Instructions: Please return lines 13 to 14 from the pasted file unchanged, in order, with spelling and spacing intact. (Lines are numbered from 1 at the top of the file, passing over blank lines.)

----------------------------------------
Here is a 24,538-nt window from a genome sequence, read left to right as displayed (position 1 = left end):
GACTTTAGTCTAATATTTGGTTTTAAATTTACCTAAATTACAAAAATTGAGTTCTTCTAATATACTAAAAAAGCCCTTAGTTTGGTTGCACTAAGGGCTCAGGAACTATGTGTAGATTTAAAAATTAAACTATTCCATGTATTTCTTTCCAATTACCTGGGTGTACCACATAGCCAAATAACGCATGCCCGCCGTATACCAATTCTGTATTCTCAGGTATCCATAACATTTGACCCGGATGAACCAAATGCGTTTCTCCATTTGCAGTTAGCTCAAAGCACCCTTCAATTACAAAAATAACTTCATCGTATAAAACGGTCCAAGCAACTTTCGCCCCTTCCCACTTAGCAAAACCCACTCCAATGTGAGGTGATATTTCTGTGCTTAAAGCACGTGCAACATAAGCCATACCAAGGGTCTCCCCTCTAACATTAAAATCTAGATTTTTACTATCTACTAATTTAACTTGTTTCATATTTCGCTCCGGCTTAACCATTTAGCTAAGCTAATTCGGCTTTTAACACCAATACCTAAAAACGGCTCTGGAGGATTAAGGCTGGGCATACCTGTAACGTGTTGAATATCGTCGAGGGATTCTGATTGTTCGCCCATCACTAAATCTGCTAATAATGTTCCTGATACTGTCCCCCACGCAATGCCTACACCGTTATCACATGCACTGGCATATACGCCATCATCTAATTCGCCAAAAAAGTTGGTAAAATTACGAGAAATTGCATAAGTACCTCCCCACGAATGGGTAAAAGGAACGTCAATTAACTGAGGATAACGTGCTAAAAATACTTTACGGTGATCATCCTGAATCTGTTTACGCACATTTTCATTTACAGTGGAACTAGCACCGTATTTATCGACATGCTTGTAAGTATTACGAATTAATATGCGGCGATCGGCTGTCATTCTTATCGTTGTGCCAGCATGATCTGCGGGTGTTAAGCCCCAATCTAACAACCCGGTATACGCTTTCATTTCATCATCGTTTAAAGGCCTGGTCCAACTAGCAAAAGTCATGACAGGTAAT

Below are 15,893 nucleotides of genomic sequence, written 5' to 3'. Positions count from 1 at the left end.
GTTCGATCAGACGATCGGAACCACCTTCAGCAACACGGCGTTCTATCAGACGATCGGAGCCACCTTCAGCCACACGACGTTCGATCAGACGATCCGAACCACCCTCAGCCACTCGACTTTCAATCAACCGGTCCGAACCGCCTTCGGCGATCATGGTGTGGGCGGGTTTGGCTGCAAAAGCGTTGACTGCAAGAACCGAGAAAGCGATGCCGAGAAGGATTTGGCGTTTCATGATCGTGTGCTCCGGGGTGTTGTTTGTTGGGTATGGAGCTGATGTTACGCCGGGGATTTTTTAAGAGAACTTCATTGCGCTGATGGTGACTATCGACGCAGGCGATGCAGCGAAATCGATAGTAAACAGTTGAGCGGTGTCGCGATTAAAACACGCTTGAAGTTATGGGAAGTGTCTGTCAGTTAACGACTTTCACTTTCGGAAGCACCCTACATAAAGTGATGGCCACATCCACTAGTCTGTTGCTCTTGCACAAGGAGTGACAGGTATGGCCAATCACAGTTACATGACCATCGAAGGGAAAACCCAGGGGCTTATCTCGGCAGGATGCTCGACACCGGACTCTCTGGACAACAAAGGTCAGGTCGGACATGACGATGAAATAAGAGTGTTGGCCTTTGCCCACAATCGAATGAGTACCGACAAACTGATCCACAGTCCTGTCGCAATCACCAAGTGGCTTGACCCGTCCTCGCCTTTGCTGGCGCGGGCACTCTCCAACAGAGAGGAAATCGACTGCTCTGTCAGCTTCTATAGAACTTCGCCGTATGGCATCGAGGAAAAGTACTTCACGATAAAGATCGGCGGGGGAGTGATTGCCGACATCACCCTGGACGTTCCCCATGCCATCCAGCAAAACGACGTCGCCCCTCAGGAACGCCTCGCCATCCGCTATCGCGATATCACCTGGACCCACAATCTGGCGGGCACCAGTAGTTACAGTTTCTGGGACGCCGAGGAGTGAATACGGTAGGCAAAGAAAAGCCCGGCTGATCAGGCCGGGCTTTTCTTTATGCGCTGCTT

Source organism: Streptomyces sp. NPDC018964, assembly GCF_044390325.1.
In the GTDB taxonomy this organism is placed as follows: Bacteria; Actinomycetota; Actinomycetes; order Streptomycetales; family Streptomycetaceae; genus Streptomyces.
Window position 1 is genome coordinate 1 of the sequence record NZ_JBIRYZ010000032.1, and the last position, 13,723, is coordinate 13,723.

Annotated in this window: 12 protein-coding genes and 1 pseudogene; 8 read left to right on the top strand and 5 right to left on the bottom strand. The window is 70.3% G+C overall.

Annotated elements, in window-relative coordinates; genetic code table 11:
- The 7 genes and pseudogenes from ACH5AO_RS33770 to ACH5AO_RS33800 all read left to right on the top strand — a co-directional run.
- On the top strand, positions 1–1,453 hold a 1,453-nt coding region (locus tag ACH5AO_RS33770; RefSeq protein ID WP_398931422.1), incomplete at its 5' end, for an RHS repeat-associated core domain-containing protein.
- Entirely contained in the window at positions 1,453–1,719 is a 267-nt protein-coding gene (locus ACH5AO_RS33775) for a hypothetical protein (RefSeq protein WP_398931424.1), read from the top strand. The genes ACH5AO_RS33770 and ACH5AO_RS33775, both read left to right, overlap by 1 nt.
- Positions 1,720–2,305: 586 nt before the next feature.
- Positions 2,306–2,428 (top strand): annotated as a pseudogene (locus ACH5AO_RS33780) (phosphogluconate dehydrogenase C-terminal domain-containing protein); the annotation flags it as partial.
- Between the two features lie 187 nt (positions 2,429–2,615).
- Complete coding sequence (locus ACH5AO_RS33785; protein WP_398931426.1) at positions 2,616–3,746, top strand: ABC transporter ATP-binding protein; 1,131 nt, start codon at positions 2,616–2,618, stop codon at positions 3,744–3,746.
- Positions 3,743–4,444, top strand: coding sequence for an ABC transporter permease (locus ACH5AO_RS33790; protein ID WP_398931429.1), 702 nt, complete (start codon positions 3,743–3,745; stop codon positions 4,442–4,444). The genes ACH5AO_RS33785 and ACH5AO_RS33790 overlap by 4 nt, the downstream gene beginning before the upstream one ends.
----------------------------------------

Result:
- Positions 1,720–2,305: 586 nt before the next feature.
- Positions 2,306–2,428 (top strand): annotated as a pseudogene (locus ACH5AO_RS33780) (phosphogluconate dehydrogenase C-terminal domain-containing protein); the annotation flags it as partial.